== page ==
US10371714B2 - Teeter-totter type MEMS accelerometer with electrodes on circuit wafer - Google Patents

Teeter-totter type MEMS accelerometer with electrodes on circuit wafer Download PDF

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US10371714B2
US10371714B2 US13/523,101 US201213523101A US10371714B2 US 10371714 B2 US10371714 B2 US 10371714B2 US 201213523101 A US201213523101 A US 201213523101A US 10371714 B2 US10371714 B2 US 10371714B2
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electrodes
proof mass
teeter
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wafer
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Yu-Tsun Chien
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Analog Devices Inc
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    • GPHYSICS
    • G01MEASURING; TESTING
    • G01PMEASURING LINEAR OR ANGULAR SPEED, ACCELERATION, DECELERATION, OR SHOCK; INDICATING PRESENCE, ABSENCE, OR DIRECTION, OF MOVEMENT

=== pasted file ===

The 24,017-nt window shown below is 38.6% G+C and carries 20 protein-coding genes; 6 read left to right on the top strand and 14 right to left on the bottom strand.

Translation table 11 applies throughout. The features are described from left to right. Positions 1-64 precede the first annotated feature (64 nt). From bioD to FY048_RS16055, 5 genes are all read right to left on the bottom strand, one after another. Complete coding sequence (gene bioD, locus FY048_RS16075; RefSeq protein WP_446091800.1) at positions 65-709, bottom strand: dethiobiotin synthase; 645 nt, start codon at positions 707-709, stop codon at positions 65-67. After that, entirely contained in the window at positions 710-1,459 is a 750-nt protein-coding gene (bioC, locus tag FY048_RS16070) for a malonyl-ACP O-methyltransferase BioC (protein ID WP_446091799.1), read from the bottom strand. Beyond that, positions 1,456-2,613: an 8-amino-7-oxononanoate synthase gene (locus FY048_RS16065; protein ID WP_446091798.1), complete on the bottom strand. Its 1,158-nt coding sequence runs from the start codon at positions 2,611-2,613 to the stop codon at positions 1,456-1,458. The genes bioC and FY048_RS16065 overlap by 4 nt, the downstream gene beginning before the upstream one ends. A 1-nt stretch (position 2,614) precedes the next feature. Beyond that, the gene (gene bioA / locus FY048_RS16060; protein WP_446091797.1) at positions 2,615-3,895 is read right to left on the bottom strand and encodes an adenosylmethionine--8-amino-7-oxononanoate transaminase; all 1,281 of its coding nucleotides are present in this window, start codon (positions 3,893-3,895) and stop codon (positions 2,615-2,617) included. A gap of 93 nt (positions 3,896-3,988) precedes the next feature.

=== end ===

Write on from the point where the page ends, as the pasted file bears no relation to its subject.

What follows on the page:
• G01P15/00Measuring acceleration; Measuring deceleration; Measuring shock, i.e. sudden change of acceleration
    • G01P15/02Measuring acceleration; Measuring deceleration; Measuring shock, i.e. sudden change of acceleration by making use of inertia forces using solid seismic masses
    • G01P15/08Measuring acceleration; Measuring deceleration; Measuring shock, i.e. sudden change of acceleration by making use of inertia forces using solid seismic masses with conversion into electric or magnetic values
    • G01P15/125Measuring acceleration; Measuring deceleration; Measuring shock, i.e. sudden change of acceleration by making use of inertia forces using solid seismic masses with conversion into electric or magnetic values by capacitive pick-up
    • BPERFORMING OPERATIONS; TRANSPORTING
    • B81MICROSTRUCTURAL TECHNOLOGY